Synopses & Reviews
With the help of guest editor Adam Thirlwell (author of Kapow!,
Visual Editions), Issue 42 is a monumental experiment in translated literaturetwelve stories taken through six translators apiece, weaving into English and then back out again, gaining new twists and textures each time, just as you'd expect a Kierkegaard story brought into English by Clancy Martin and then sent into Dutch by Cees Nooteboom before being made into English again by J. M. Coetzee to do. With original texts by Kafka and Kharms and Kenji Miyazawa, and translations by Lydia Davis and David Mitchell and Zadie Smith (along with others by John Banville and Tom McCarthy and Javier Marías, and even more by Shteyngart and Eugenides and A. S. Byatt), this will be an issue unlike anything you've seen beforealtered, echoing narratives in the hands of the finest writers of our time, brought to you in a book that looks like nothing else weve ever done.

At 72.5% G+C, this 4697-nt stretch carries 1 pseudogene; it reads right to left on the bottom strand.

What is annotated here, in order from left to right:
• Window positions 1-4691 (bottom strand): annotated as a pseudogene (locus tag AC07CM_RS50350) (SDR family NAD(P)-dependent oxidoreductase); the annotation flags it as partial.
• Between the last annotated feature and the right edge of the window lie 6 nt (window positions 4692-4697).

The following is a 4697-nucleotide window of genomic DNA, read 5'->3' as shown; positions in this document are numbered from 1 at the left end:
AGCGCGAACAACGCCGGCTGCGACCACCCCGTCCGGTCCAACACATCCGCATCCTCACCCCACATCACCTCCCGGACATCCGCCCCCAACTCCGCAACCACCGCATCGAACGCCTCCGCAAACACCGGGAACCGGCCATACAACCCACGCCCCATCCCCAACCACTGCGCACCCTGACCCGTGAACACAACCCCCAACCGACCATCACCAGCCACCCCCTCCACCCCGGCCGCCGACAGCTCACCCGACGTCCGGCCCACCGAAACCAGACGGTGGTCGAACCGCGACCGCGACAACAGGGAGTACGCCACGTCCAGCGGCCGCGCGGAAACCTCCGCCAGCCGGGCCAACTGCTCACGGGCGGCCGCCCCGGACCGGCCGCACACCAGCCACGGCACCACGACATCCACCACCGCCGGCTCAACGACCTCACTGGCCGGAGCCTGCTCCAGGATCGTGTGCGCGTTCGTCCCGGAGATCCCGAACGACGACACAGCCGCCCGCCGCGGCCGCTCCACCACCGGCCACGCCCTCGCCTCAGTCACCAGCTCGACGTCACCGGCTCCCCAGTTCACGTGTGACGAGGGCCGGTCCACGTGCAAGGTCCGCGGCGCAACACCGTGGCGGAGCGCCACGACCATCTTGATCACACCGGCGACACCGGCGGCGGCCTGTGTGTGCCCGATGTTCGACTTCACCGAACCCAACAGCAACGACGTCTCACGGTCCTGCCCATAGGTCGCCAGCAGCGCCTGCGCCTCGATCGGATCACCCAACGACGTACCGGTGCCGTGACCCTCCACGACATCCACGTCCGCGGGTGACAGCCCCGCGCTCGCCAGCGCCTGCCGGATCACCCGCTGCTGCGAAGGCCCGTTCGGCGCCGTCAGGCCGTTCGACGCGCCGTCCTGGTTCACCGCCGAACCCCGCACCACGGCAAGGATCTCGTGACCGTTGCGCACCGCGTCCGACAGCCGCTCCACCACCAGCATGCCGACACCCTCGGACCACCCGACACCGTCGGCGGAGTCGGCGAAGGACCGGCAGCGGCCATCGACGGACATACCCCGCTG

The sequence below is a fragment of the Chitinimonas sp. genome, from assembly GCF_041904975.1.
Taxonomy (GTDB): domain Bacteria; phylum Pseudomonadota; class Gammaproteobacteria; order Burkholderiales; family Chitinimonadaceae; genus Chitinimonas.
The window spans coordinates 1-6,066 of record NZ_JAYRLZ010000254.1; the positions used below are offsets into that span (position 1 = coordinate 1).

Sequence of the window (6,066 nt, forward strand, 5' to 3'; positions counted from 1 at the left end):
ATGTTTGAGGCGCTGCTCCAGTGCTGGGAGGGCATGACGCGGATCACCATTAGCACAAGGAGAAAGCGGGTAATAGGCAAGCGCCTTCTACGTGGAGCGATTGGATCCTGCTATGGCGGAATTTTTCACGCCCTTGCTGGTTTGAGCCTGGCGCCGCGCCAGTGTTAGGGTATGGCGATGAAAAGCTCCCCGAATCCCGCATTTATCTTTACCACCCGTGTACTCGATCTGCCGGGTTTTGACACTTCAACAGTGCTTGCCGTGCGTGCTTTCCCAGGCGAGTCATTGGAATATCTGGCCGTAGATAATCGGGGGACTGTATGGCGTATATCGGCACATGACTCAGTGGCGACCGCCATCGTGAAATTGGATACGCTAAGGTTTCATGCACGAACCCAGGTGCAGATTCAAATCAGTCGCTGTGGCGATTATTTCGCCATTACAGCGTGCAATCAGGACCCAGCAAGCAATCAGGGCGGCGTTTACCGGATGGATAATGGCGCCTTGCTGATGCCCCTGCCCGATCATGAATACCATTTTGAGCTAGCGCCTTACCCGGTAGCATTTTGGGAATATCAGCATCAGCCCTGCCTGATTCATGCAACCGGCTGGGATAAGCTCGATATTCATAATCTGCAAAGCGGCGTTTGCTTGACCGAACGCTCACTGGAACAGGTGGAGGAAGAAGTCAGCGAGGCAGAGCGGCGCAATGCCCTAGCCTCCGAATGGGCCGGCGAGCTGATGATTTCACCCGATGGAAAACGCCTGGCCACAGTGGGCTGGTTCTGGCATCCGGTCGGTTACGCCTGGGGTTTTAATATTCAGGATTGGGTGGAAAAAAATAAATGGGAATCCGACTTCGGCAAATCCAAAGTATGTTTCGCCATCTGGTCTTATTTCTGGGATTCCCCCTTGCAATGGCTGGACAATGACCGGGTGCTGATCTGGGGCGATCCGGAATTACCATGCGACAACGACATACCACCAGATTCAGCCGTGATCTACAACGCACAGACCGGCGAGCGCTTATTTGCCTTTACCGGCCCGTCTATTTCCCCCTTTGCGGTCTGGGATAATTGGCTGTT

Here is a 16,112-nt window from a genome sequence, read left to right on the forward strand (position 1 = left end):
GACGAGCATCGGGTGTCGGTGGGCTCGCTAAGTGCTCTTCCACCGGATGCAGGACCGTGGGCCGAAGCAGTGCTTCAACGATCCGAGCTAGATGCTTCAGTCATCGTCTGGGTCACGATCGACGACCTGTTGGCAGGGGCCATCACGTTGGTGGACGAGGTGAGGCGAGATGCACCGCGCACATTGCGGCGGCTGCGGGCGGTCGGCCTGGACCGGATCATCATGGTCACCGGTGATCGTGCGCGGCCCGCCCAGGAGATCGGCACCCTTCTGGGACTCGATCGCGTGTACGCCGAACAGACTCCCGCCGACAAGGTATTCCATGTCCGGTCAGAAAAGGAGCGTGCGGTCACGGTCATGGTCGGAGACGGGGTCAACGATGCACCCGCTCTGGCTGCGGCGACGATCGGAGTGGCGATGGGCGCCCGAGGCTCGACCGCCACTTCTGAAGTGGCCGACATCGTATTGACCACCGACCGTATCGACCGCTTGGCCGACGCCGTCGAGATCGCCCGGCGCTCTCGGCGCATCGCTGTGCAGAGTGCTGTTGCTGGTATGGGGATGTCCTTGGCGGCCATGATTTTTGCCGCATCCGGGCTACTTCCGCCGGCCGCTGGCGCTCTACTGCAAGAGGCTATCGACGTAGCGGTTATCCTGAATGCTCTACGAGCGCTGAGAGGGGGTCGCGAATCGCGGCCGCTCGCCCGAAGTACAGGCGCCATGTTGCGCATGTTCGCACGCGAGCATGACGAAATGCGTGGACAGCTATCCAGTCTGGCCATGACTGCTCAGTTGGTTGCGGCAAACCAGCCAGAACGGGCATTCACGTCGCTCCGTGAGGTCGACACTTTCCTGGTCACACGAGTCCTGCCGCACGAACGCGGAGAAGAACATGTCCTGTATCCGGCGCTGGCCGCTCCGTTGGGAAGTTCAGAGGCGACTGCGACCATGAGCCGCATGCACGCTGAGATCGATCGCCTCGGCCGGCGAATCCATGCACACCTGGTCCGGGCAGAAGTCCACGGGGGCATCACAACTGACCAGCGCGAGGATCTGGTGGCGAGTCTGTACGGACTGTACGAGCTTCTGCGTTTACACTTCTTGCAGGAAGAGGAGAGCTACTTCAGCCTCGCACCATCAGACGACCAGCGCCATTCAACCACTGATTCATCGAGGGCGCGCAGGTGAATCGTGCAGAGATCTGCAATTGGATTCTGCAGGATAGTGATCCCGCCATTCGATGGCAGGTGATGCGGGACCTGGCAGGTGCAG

Each issue of the quarterly is completely redesigned. There have been hardcovers and paperbacks, an issue with two spines, an issue with a magnetic binding, an issue that looked like a bundle of junk mail, and an issue that looked like a sweaty human head. McSweeneys has won multiple literary awards, including two National Magazine Awards for fiction, and has had numerous stories appear in The Best American Magazine Writing, the O. Henry Awards anthologies, and The Best American Short Stories. Design awards given to the quarterly include the AIGA 50 Books Award, the AIGA 365 Illustration Award, and the Print Design Regional Award.
About the Author
Dave Eggers lives in the San Francisco Bay Area. McSweeneys began in 1998 as a literary journal that published only works rejected by other magazines. That rule was soon abandoned, and since then McSweeneys has attracted work from some of the finest writers in the country, including Denis Johnson, Jonathan Franzen, William T. Vollmann, Rick Moody, Joyce Carol Oates, Heidi Julavits, Jonathan Lethem, Michael Chabon, Ben Marcus, Susan Straight, Roddy Doyle, T.C. Boyle, Steven Millhauser, Gabe Hudson, Robert Coover, Ann Beattie, and many others. At the same time, the journal continues to be a major home for new and unpublished writers; were committed to publishing exciting fiction regardless of pedigree.